“It is literally the only thing we have left in Iraq that is a shining example of what we were able to do there,” Pregent said. However, the bureaucracies are not presenting these issues to the president from this strategic perspective, and so it is not recognized.
The formulation of Iraq policy fell to the State Department, where Secretary Tillerson was a remote and disengaged figure, focused on priority issues, like North Korea, and on reorganizing the State Department, a prolonged process, which left important positions unfilled.
Into that vacuum stepped Brett McGurk, a lawyer, with limited knowledge and experience of the Middle East. McGurk, whom Barack Obama had made Special Presidential Envoy to the coalition to defeat IS in November 2015, after Gen. John Allen stepped down from that position.
Originally, Trump intended to replace McGurk with Lt. Gen. H.R. McMaster, whose stature and experience was comparable to Allen’s. But when Michael Flynn was obliged to resign as National Security Adviser, McMaster was tapped to replace Flynn, and McGurk kept his position.
In the absence of an Assistant Secretary of State for Near East Affairs, McGurk assumed the role of US arbiter of Iraq’s future. Three major setbacks followed.
The first was the Iranian-orchestrated assault on Kirkuk. McGurk did not inform the White House of Tehran’s role, perhaps, because he, himself, was unaware of it.
The second was the re-emergence of IS in Kirkuk and other disputed territories.
The third was Iraq’s May 12 elections. America’s man in Iraq—Haider al-Abadi—finished third, behind the mercurial Shia cleric, Muqtada al-Sadr, and Hadi al-Amiri, head of the Popular Mobilization Forces, the most powerful of which, including his own, are backed by Iran.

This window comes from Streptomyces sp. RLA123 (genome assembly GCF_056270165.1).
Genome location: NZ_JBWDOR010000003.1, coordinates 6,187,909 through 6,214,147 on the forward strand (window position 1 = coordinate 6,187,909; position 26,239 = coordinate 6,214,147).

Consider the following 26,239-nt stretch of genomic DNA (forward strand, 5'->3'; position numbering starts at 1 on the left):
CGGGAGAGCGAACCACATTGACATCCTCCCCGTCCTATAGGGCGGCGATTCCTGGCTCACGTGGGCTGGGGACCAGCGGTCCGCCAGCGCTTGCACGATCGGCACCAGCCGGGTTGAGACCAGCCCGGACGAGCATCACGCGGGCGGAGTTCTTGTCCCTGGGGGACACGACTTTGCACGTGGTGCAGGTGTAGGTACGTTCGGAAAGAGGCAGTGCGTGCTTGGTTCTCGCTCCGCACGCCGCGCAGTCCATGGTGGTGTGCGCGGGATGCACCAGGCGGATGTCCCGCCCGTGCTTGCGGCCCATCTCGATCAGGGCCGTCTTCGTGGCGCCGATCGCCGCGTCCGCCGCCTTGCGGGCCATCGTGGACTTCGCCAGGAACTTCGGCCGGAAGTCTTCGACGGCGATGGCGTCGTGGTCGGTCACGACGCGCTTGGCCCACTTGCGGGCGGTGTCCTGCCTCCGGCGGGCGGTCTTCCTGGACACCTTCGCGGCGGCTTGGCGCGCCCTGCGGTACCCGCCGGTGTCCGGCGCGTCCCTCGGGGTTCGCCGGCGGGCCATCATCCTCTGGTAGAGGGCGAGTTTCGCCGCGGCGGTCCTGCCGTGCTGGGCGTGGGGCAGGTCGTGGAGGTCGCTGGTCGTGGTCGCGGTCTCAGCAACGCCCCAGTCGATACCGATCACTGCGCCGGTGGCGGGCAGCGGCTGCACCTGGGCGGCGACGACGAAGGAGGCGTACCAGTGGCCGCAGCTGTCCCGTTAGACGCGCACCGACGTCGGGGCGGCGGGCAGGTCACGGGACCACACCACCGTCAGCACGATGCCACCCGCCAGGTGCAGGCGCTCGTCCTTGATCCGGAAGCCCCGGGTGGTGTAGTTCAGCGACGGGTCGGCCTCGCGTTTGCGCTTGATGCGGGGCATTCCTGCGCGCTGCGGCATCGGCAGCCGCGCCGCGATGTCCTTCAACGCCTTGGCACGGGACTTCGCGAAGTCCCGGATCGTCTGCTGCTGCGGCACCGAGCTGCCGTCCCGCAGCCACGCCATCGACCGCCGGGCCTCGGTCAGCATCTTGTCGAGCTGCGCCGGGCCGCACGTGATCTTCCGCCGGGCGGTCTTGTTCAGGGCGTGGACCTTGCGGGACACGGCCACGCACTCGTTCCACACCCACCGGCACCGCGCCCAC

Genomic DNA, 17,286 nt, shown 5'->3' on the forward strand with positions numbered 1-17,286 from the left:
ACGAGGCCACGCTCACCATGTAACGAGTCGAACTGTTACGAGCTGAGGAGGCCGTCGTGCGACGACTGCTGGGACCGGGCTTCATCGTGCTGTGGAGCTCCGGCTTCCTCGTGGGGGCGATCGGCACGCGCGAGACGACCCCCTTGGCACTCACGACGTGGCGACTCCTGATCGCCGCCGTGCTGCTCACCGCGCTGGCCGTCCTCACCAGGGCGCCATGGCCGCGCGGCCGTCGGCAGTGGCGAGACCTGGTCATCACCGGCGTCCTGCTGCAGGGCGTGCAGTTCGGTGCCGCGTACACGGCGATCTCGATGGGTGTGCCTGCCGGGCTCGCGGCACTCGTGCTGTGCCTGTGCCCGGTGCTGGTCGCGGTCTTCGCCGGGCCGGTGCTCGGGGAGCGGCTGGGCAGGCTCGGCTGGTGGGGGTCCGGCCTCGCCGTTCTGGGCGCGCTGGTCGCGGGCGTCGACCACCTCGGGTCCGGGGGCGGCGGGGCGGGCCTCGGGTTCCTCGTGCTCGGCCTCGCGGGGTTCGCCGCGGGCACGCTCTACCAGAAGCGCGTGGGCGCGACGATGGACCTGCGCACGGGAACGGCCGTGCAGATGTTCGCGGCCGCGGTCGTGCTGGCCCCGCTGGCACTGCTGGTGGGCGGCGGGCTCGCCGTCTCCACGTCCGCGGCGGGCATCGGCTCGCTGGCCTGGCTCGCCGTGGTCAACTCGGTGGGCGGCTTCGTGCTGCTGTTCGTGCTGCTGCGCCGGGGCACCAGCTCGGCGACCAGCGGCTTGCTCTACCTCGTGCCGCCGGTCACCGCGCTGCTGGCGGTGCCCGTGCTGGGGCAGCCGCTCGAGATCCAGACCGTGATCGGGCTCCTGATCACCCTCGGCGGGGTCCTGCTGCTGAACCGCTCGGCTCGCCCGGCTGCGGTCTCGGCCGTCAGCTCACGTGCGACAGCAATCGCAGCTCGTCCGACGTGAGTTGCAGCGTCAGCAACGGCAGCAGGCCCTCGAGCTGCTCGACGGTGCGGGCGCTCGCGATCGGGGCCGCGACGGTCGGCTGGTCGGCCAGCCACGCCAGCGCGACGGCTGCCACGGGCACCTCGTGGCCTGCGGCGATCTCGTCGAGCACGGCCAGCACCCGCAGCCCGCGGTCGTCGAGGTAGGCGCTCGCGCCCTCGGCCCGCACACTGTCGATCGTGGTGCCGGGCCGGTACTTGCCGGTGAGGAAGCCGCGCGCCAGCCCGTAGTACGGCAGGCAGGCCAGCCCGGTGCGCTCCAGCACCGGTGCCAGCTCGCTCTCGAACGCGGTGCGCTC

How is Washington dealing with this? The US-led military coalition has responded to the deteriorating security situation by increasing coordination with the Peshmerga; emphasizing its continuing support for the Kurdish forces; and promoting talks to restore security coordination between the Kurdistan Region and Iraq.
In addition, senior US officials now publicly acknowledge that Iran’s influence in Iraq is a real problem. Secretary of State Mike Pompeo regularly speaks of the challenge posed by the Iranian-backed Shia militias.
Most dramatically, perhaps, the State Department recently revealed that Iran is running terrorist training camps in Iraq. It identified the Bahraini Al-Ashtar Brigades as one group receiving such training, but it would be little surprise if there were not more.
Of course, this does not explain how the US will address the challenge of Iran’s malign role in Iraq, but acknowledging the problem is, at least, a start.
And it raises the question: given that this is the nature of the Iraqi government, why insist that the people whom Trump describes—“great people” and “incredible fighters” and “most loyal to us”—must remain subject to this modern-day Babylonian yoke?
Editing by Nadia Riva